7 tools to make sense of cord-cutting

Figure out which streaming services you need—and what to watch on them—with these cord-cutting apps.

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Figuring out the best way to cut the cord isn’t always easy, with dozens of streaming video services to choose from. Even if you’ve already done the deed, making sense of what you have can be tricky as well, with each app offering its own labyrinthine menus and features.

Unless you have encyclopedic knowledge of the world of cord-cutting, it helps to lean on some tools to figure things out. Here are some of the best apps and websites that will help you decide which streaming services you need, and how to make the most of them:

The Streamable

thestreamable Jared Newman / IDG

Whenever people ask me how to watch specific TV channels without cable, my first step is to check The Streamable’s matchmaker tool. This lets you enter all the cable channels, shows, and sports teams you want to watch, and it then spits out a list of compatible live TV streaming services. You can also enter a zip code to see local channels and regional sports coverage, and you can click on each service for menu screenshots, DVR details, device compatibility, and other information.

Suppose.tv

supposetv Jared Newman / IDG

Suppose.tv isn’t as slick as The Streamable, but it includes more information up front about each live TV streaming service. You can filter results based on device support or simultaneous streams, and you can click on the “notes” button underneath each service to see how that service’s DVR works. The site can also provide email alerts when live TV streaming services change their pricing or channel lineups, which happens rather frequently.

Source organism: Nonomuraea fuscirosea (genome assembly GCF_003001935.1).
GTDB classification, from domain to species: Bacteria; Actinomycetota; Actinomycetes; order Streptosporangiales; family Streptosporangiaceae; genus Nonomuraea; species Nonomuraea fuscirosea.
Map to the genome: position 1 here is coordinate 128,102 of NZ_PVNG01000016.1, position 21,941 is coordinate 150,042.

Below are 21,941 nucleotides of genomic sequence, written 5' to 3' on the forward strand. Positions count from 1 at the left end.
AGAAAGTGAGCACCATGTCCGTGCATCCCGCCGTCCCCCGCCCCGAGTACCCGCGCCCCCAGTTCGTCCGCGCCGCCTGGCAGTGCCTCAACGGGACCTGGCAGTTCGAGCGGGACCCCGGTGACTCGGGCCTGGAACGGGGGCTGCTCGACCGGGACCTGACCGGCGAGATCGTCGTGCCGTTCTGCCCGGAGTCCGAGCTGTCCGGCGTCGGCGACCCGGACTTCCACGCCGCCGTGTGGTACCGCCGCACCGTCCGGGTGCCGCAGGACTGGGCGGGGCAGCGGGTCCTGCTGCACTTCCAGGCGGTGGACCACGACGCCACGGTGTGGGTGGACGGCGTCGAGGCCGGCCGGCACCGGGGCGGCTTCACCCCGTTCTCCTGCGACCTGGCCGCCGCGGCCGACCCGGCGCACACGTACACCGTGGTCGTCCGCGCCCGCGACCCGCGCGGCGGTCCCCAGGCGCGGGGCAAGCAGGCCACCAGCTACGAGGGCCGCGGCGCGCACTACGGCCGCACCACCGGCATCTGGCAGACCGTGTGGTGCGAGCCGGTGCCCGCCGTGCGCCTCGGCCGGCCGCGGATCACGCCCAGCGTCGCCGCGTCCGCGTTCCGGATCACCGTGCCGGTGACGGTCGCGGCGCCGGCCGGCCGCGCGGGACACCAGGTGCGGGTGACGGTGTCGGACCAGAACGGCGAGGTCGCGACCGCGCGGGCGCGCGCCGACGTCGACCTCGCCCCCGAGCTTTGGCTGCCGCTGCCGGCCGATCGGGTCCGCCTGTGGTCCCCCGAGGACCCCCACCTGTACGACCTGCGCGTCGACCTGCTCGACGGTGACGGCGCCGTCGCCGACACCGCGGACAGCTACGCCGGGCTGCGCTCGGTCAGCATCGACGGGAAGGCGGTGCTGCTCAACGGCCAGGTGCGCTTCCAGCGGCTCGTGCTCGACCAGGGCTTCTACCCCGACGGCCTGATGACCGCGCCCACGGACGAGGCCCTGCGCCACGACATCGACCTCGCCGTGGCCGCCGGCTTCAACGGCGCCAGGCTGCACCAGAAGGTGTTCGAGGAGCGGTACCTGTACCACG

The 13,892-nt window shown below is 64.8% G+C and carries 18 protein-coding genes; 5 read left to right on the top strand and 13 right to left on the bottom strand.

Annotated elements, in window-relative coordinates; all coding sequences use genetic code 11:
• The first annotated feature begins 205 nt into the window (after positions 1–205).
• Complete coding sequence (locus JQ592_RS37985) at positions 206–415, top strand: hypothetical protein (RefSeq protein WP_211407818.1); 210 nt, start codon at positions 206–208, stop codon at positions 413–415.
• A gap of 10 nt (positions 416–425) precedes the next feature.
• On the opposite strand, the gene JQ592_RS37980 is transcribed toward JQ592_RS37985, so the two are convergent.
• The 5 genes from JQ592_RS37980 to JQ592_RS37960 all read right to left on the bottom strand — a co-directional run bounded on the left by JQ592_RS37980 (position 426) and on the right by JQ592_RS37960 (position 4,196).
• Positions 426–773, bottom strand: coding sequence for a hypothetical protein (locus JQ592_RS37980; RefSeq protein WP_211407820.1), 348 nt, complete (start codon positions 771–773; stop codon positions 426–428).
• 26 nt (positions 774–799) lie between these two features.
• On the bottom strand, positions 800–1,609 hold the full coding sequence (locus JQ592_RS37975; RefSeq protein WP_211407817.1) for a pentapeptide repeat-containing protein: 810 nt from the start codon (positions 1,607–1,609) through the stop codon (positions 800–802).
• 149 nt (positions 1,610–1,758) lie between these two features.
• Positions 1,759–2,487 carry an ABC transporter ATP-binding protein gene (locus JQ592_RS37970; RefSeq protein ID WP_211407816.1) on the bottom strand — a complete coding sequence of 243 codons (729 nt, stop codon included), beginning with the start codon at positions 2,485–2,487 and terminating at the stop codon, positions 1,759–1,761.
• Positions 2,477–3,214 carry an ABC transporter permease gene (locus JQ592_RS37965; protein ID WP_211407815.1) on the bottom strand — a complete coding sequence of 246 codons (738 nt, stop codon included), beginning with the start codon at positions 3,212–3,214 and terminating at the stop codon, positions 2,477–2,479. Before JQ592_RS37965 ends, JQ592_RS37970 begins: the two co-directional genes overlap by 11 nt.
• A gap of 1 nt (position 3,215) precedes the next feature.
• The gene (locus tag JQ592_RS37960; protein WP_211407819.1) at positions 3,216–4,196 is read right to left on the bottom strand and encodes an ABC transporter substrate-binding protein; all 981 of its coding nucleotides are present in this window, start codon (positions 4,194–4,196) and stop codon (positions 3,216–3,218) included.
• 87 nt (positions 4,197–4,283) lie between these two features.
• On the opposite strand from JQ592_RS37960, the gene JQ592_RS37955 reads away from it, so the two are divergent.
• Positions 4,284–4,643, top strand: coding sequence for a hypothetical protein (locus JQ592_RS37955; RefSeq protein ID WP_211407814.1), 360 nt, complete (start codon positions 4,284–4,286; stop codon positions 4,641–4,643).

Streaming TV Guides

streamingtvguides Jared Newman / IDG

Once you’ve actually chosen a live TV service, StreamingTVGuides.com lets you quickly look up the TV schedule from any web browser. The site offers different guides for each service, so you don’t have to scroll through any channels that aren’t part of your package. It’s a great way to plot an evening of television without having to first turn on the TV and wait for an app to load.

There’s just one downside: StreamingTVGuides.com doesn’t include local broadcast channel listings. For those, you’ll need to check NoCable.org’s listings or the good old TV Guide.

FitzyTV

fitzytv FitzyTV

FitzyTV is a service that takes all the live TV channels you’re already paying for—whether it’s through cable or a streaming service—and presents them in a simple grid guide on Fire TV, Android, and Android TV devices. (Support for iOS and Roku is on the way.) Sign in with your TV provider, and you’ll get a list of eligible channels to stream directly through the app. I can think of several potential uses for this:

  • Cord-shavers can stream live TV channels on additional televisions without having to rent more cable boxes.
  • For those who are mooching someone else’s TV app logins, FitzyTV provides access to all those apps’ live streams in one place.